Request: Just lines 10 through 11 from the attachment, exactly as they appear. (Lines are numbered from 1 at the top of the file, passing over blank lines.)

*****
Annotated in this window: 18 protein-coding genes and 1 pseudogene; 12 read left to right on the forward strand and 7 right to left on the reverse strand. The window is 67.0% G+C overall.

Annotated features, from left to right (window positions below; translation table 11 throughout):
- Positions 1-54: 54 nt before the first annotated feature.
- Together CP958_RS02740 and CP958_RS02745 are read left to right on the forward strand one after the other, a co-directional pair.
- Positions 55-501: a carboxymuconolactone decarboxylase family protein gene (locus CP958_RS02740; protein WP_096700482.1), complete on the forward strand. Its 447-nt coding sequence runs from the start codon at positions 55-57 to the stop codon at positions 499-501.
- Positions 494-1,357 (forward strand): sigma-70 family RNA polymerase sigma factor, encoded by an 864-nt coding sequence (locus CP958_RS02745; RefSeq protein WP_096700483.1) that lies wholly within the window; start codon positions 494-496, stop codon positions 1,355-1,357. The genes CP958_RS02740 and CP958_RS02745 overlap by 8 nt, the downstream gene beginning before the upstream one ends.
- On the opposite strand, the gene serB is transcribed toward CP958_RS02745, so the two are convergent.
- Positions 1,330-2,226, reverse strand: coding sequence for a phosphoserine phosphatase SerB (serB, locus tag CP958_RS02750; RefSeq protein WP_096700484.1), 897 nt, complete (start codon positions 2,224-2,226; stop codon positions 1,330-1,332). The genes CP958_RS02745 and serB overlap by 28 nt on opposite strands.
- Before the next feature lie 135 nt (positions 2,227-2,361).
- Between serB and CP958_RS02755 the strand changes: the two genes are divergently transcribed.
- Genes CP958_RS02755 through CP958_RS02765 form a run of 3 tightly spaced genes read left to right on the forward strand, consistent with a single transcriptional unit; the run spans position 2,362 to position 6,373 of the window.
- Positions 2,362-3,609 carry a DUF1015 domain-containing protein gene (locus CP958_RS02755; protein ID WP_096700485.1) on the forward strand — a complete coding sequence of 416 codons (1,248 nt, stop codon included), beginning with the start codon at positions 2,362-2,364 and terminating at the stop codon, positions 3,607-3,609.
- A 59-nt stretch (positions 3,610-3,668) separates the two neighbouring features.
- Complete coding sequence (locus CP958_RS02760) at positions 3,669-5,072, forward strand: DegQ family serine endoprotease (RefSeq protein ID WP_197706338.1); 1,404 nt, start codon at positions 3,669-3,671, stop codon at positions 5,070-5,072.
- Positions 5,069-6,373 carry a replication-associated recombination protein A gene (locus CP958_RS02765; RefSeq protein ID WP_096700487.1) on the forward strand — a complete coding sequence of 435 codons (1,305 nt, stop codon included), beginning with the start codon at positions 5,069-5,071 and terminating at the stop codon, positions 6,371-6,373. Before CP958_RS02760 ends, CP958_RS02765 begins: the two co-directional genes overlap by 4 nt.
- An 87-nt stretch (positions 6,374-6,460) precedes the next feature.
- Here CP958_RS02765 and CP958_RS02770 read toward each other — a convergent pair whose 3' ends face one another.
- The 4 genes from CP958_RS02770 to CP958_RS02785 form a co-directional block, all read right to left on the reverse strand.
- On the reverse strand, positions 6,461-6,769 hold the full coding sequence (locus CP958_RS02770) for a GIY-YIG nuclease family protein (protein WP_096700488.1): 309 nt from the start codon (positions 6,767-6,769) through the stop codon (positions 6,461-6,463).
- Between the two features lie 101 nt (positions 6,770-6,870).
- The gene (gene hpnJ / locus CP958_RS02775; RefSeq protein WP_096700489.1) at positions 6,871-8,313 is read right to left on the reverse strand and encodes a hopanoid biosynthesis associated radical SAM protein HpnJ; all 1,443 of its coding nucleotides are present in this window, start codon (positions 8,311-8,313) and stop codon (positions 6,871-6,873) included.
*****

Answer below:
- Between serB and CP958_RS02755 the strand changes: the two genes are divergently transcribed.
- Genes CP958_RS02755 through CP958_RS02765 form a run of 3 tightly spaced genes read left to right on the forward strand, consistent with a single transcriptional unit; the run spans position 2,362 to position 6,373 of the window.